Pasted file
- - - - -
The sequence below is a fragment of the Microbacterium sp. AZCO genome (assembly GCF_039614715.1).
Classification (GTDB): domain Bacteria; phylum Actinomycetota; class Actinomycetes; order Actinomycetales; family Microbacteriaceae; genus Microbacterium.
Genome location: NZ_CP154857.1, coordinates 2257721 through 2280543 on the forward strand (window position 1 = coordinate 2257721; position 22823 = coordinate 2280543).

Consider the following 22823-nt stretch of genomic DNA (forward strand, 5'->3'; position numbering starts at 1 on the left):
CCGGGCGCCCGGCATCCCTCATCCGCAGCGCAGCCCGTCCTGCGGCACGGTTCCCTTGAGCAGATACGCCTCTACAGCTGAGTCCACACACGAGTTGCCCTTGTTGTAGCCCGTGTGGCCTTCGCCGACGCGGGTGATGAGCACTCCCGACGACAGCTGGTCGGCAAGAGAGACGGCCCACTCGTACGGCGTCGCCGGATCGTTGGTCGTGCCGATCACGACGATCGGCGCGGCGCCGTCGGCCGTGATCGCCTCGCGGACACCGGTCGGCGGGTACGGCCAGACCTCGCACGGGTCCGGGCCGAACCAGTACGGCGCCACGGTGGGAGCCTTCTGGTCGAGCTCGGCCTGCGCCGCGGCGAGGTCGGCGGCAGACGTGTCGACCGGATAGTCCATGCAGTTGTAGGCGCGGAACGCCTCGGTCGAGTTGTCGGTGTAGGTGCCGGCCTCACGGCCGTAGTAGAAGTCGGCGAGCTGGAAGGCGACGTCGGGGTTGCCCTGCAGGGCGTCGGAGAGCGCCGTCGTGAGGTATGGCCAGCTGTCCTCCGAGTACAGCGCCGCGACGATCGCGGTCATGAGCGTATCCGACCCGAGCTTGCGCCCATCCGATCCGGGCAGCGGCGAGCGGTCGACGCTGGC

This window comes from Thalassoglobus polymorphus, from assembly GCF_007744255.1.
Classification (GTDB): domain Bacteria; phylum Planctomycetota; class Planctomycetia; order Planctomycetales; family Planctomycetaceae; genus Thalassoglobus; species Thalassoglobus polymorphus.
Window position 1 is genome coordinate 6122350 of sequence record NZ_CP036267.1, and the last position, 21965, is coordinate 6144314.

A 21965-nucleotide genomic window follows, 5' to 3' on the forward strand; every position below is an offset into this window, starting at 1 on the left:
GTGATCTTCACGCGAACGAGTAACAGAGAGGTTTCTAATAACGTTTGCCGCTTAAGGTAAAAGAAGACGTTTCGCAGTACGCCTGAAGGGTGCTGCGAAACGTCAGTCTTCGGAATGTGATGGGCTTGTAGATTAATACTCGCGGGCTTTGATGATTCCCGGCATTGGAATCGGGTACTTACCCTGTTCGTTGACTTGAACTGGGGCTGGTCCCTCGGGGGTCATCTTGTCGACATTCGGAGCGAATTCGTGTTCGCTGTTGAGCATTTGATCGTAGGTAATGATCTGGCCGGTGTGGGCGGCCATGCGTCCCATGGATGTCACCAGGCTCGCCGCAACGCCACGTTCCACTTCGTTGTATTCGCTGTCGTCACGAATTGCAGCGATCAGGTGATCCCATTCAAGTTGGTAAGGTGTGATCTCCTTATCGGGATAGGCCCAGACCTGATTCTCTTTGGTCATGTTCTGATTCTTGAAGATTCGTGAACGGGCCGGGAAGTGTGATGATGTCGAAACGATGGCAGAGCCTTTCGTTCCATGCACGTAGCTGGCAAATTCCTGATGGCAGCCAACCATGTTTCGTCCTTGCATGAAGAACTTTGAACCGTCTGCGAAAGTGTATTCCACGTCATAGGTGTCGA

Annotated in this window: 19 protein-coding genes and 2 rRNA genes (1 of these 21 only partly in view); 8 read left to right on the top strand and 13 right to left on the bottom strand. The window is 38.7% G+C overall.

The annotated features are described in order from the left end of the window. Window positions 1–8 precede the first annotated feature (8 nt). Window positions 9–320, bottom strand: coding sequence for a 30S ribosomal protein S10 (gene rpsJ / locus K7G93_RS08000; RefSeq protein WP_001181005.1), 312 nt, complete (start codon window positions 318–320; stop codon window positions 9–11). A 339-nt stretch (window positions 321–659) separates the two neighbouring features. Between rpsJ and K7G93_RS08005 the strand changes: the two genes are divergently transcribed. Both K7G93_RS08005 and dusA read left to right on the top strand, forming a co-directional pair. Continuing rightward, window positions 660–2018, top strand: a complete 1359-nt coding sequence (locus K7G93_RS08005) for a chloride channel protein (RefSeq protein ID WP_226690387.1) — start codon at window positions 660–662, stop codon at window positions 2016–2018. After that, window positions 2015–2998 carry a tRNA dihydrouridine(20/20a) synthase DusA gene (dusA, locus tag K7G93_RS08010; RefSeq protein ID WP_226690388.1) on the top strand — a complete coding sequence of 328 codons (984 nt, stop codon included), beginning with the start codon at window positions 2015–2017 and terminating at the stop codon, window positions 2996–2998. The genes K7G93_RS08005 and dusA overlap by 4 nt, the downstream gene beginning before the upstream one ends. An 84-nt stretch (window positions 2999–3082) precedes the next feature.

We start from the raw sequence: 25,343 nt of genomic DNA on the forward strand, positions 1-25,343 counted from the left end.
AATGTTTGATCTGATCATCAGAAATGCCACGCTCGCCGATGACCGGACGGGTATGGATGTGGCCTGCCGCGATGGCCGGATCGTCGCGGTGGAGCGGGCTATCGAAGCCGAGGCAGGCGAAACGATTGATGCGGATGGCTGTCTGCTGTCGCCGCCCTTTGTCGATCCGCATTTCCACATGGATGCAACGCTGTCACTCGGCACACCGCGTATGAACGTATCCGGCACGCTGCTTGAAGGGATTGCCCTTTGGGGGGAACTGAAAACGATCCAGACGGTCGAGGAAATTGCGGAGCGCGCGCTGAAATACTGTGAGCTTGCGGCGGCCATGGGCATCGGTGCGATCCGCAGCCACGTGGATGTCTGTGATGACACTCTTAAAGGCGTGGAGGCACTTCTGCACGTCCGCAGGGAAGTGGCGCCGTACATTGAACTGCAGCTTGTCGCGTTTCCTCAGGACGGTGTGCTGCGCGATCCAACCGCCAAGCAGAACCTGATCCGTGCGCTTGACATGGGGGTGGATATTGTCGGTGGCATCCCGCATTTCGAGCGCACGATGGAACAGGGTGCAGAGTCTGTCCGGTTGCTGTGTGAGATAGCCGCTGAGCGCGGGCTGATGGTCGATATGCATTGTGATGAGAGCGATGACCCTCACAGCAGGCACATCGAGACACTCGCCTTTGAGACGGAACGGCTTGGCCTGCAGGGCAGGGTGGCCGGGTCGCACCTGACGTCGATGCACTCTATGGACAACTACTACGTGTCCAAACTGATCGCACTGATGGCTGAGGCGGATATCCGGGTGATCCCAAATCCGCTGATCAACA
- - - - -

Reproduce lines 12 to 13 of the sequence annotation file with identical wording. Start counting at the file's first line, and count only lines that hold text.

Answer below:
The annotated features are described in order from the left end of the window. Window positions 1–8 precede the first annotated feature (8 nt). Window positions 9–320, bottom strand: coding sequence for a 30S ribosomal protein S10 (gene rpsJ / locus K7G93_RS08000; RefSeq protein WP_001181005.1), 312 nt, complete (start codon window positions 318–320; stop codon window positions 9–11). A 339-nt stretch (window positions 321–659) separates the two neighbouring features. Between rpsJ and K7G93_RS08005 the strand changes: the two genes are divergently transcribed. Both K7G93_RS08005 and dusA read left to right on the top strand, forming a co-directional pair. Continuing rightward, window positions 660–2018, top strand: a complete 1359-nt coding sequence (locus K7G93_RS08005) for a chloride channel protein (RefSeq protein ID WP_226690387.1) — start codon at window positions 660–662, stop codon at window positions 2016–2018. After that, window positions 2015–2998 carry a tRNA dihydrouridine(20/20a) synthase DusA gene (dusA, locus tag K7G93_RS08010; RefSeq protein ID WP_226690388.1) on the top strand — a complete coding sequence of 328 codons (984 nt, stop codon included), beginning with the start codon at window positions 2015–2017 and terminating at the stop codon, window positions 2996–2998. The genes K7G93_RS08005 and dusA overlap by 4 nt, the downstream gene beginning before the upstream one ends. An 84-nt stretch (window positions 2999–3082) precedes the next feature.

We start from the raw sequence: 25,343 nt of genomic DNA on the forward strand, positions 1-25,343 counted from the left end.